Novel study on the structural dynamics of an arginine transporter published

A novel collaborative study by Eva-Maria Krammer, Kassem Ghaddar, Bruno André and Martine Prévost was just published in PLoS One. The article entitled “Unveiling the Mechanism of Arginine Transport through AdiC with Molecular Dynamics Simulations: The Guiding Role of Aromatic Residuesreports the data obtained by molecular dynamics simulation methods unraveling the molecular details of arginine transport through the bacterial AdiC transporter. Have a look to the movie illustrating the molecular dynamics of the AdiC transporter. The conformational changes adopted by a transporter during transport catalysis are of high interest also in the context of yeast and human cells as they are thought to promote interactions with cytosolic factors involved in ubiquitylation and signaling.

“Lysosomes and Endocytosis” Gordon conference in Boston

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Thanks to the support of the FNRS and the Brachet Foundation, Céline Barthélemy and Christos Gournas attended  the “Lysosomes and Endocytosis” Gordon conference (June 12-17) which was held in Andover, near Boston (USA). This meeting is one of the most renownded about the molecular mechanisms and functions of endocytosis and the endosomal and lysosomal pathways. Céline presented a poster about the endocytosis of the human LAT1 amino acid transporter in HeLa cells, and Christos presented one about the role of arrestins and structural changes in ubiquitylation and endocytosis of the yeast arginine permease, Can1.

Yeasterday meeting at Leuven

Elie Saliba and Bruno André attended the one-day Yeasterday meeting (May 13), which was organized in Leuven by our colleagues J. Winderickx, K. Verstrepen, and P. Van Dijck. The Yeasterday meeting gathers the research groups of the Benelux working on yeast as a model system.

LMO meeting (Brussels)

DSC_0029Almost all lab members attended the “12th Levures, modèles et outils (LMO)” meeting organized in Brussels. Sir Paul Nurse (Nobel prize 2001) was among the speakers. Melody Cools and Céline Barthelemy, among several other young researchers, were invited to give oral presentations.


Spring Biopark News


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“Cystinosis Research Foundation” symposium

Melody Cools and Bruno André attended to the last scientific symposium organized by the “Cystinosis Research Foundation” (Irvine, USA, March 3-4). The meeting gathered all the research groups supported by the CRF and conducting fundamental or clinical research studies on cystinosis, a rare genetic disease caused by mutations in the CTNS gene. This gene encodes a transporter present at the lysosomal membrane and catalyzing export to the cytosol of cystine, the compound made of two cysteines linked by a disulfide bridge. The keynote speaker at the symposium was Dr. Hal Hoffman, a world renowned expert in the field of inflammation.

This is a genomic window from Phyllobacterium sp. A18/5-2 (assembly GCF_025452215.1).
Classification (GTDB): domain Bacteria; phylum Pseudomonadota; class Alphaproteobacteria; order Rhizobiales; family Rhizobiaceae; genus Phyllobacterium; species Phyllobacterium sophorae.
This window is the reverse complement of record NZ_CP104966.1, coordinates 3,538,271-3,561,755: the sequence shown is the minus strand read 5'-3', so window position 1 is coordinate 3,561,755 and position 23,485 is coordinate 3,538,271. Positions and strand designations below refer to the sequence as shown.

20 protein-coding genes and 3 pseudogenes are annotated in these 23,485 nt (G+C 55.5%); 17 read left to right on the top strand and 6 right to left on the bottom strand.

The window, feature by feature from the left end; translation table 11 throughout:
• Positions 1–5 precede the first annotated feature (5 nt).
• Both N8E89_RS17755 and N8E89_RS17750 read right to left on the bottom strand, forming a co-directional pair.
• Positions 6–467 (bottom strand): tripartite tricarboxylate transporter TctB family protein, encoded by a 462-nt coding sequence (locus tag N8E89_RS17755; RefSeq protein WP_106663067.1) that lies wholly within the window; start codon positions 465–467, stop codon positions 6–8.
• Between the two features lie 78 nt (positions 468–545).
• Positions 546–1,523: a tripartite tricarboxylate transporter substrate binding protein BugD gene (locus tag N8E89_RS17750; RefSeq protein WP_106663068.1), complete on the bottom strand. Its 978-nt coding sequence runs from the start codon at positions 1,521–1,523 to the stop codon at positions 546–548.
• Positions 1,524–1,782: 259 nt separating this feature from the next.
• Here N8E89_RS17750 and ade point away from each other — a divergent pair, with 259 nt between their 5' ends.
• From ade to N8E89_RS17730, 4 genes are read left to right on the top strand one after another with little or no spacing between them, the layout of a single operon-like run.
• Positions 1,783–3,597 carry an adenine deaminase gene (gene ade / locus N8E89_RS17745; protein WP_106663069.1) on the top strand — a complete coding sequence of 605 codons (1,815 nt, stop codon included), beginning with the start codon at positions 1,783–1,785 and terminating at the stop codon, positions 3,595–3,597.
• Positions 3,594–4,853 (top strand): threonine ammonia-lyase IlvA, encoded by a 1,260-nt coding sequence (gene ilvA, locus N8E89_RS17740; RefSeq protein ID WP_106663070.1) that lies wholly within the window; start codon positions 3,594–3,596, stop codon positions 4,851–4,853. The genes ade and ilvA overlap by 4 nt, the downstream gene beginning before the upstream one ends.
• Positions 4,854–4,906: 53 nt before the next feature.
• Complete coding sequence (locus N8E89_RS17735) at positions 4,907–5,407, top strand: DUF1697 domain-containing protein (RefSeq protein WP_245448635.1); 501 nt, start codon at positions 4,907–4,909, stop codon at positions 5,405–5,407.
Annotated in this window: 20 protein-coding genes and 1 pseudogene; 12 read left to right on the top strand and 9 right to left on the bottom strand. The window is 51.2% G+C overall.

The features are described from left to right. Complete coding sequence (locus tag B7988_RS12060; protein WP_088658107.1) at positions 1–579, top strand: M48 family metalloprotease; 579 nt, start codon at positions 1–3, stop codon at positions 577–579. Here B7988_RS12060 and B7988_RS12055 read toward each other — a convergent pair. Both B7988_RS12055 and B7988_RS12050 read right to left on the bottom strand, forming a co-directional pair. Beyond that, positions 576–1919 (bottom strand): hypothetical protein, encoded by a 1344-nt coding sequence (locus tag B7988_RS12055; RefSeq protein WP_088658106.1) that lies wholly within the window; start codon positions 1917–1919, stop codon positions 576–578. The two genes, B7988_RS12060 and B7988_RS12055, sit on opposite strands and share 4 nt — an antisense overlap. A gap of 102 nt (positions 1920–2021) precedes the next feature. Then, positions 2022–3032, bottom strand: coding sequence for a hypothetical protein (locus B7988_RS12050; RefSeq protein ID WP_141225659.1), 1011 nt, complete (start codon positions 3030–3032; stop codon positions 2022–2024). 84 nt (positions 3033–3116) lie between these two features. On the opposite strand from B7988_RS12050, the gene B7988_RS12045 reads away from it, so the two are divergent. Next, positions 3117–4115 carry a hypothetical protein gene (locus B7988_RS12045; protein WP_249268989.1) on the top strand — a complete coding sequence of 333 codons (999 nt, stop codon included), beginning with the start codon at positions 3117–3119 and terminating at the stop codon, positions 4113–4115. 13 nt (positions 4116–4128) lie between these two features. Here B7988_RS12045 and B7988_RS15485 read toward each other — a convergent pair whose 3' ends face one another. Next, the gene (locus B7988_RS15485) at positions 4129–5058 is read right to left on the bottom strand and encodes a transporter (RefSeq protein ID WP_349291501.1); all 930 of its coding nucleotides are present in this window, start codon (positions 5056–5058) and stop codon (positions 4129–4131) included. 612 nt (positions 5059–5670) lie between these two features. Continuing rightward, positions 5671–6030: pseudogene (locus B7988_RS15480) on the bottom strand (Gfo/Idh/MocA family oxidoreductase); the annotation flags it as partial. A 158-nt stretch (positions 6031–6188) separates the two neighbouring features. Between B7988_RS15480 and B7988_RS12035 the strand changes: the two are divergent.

“Yeast Membrane Transport” book published

A novel review entitled “Function and Regulation of Fungal Amino Acid Transporters: Insights from Predicted Structure” by Gournas C, Kramer M-E, Prévost M & B André has just been published in a Springer book “Yeast Membrane Transport” edited by Ramos, Sychrova and Kschischo, and also appears in “Advances in Experimental Medicine and Biology”.

Winter Biopark News

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Florent Corillon obtained a FRIA fellowship

Florent Corillon was informed by the FNRS that he obtained a fellowship from the FRIA. This is an excellent news to close 2015 ! Last year, Florent was hired by the University to work as a research assistant. He could also develop a research project on the role of yeast Gap1 permease in signaling. He’s now going to work full time on his project. Congratulations to him.

New study on traffic of lysosomal transporters in yeast and human cells published in Scientific Reports

A novel paper entitled “The AP-3 adaptor complex mediates sorting of yeast and mammalian PQ-loop-family basic amino acid transporters to the vacuolar/lysosomal membrane” has just been published in the journal Scientific Reports of the Nature publishing group. This article reports converging data obtained in yeast and human cancer cells showing that a similar mechanism based on the AP-3 adaptor complex promotes sorting of basic amino acid transporters (the similar yeast Ypq and human PQLC2 proteins) from the Golgi to the lysosome/vacuole. This work has been carried out by E. Llinares (FRIA PhD student) and A. Barry (FNRS postdoc) in the general context of the study of cystinosis, a genetic disease caused by mutations in the gene encoding cystinosin, the lysosomal exporter of cystine. It was supported by the Cystinosis Research Foundation.